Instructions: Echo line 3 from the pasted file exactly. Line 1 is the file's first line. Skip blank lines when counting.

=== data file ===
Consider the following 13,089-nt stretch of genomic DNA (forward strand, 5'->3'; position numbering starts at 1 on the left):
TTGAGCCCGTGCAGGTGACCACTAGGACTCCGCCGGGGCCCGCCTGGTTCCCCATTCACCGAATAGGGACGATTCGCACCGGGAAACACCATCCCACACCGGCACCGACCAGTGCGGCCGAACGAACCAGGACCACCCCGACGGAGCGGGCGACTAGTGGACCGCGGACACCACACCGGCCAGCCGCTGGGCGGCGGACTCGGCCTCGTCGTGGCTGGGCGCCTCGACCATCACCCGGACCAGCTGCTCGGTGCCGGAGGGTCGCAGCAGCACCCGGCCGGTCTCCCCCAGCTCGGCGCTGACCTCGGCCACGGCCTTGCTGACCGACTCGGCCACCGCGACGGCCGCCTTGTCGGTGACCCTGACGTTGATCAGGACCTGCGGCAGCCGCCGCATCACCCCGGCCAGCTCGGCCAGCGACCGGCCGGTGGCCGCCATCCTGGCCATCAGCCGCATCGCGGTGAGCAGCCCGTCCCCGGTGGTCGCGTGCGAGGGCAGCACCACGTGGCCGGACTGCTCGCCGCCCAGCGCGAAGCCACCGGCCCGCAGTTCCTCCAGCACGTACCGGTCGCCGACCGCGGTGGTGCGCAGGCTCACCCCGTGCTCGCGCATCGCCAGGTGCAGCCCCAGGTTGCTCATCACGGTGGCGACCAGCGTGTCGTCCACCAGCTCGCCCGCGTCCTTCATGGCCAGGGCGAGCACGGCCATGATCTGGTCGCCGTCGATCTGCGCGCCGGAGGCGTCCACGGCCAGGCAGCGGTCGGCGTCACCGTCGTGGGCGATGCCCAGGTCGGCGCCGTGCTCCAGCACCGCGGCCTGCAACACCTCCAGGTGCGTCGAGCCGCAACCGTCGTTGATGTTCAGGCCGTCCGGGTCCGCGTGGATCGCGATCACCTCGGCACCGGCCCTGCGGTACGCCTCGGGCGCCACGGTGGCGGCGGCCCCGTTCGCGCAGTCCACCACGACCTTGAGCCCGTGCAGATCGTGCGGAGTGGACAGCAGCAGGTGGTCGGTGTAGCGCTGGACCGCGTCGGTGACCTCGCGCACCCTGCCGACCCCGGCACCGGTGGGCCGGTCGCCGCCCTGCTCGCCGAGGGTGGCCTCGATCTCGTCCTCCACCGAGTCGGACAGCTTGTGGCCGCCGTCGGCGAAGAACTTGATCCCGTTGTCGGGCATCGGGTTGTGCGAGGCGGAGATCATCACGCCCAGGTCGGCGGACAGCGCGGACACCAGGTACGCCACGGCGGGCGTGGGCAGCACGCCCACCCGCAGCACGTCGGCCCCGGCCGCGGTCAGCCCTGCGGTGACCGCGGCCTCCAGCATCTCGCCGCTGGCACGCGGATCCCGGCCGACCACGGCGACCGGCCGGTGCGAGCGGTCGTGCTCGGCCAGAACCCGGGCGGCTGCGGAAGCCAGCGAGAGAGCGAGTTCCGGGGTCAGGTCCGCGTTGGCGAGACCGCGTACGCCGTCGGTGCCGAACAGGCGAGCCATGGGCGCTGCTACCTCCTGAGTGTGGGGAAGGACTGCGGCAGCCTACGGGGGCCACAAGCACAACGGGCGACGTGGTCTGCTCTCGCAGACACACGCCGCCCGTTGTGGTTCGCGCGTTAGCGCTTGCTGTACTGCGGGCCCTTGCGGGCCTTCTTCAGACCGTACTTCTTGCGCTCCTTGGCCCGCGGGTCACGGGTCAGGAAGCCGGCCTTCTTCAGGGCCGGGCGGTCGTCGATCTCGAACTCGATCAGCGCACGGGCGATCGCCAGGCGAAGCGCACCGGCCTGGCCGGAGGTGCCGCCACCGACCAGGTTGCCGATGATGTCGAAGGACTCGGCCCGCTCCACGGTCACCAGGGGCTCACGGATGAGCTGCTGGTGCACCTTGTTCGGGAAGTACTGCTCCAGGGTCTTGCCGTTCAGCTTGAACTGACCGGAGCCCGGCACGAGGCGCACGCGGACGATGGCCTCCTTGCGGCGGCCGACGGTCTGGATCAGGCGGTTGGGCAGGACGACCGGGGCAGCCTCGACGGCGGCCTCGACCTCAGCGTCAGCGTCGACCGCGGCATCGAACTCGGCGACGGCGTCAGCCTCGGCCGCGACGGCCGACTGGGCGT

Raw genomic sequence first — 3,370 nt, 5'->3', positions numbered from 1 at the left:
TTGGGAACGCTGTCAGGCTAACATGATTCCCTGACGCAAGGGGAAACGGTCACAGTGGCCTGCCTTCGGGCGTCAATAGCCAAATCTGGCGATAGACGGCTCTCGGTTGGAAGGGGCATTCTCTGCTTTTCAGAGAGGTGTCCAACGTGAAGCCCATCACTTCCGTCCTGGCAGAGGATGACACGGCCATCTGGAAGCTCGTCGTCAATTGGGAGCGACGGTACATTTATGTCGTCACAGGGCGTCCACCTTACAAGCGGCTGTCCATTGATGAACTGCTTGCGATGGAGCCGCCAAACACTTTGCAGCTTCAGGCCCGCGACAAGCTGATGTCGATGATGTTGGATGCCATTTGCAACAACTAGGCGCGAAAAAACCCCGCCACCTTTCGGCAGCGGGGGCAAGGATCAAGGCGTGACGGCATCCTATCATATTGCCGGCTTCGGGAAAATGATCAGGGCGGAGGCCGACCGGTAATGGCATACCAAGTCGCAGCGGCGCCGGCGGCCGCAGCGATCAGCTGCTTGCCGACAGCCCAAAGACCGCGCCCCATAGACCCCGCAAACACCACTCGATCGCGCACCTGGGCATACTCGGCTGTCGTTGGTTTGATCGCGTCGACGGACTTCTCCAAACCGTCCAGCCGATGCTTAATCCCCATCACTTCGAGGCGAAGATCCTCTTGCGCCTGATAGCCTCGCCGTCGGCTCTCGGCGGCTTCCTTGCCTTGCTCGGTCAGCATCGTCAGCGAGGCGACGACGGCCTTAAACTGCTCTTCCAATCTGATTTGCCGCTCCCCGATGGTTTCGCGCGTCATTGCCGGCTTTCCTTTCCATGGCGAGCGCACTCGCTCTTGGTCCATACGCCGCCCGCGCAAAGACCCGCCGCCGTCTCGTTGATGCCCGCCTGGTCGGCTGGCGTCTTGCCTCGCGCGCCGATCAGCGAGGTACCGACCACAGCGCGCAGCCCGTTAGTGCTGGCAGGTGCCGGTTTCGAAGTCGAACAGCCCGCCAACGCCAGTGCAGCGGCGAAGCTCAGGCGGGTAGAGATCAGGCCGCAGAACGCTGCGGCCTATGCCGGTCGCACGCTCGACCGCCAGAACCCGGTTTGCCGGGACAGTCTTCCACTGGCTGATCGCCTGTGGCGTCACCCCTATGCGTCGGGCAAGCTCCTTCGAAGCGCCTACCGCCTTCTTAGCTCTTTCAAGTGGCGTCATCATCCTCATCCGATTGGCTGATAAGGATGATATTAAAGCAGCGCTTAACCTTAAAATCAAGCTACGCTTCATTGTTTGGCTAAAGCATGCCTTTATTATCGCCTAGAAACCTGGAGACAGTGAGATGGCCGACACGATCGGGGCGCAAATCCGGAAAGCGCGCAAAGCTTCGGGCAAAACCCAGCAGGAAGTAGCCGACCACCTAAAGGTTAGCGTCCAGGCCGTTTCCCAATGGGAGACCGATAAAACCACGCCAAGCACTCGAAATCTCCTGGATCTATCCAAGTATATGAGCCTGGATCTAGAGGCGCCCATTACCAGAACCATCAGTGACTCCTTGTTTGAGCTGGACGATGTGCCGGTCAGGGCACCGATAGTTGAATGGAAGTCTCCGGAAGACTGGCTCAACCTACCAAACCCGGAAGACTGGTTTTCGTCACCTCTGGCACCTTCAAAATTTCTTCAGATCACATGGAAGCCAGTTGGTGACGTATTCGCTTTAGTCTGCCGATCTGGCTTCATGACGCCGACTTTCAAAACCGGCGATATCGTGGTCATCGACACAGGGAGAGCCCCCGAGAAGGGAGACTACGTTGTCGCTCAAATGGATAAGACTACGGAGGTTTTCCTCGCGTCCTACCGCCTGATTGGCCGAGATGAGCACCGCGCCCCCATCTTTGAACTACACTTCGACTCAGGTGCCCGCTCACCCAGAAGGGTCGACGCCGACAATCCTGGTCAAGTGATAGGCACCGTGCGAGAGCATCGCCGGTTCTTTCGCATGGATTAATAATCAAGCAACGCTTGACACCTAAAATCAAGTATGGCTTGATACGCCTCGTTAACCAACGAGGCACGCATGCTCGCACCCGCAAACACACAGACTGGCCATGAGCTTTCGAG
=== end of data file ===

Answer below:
Raw genomic sequence first — 3,370 nt, 5'->3', positions numbered from 1 at the left: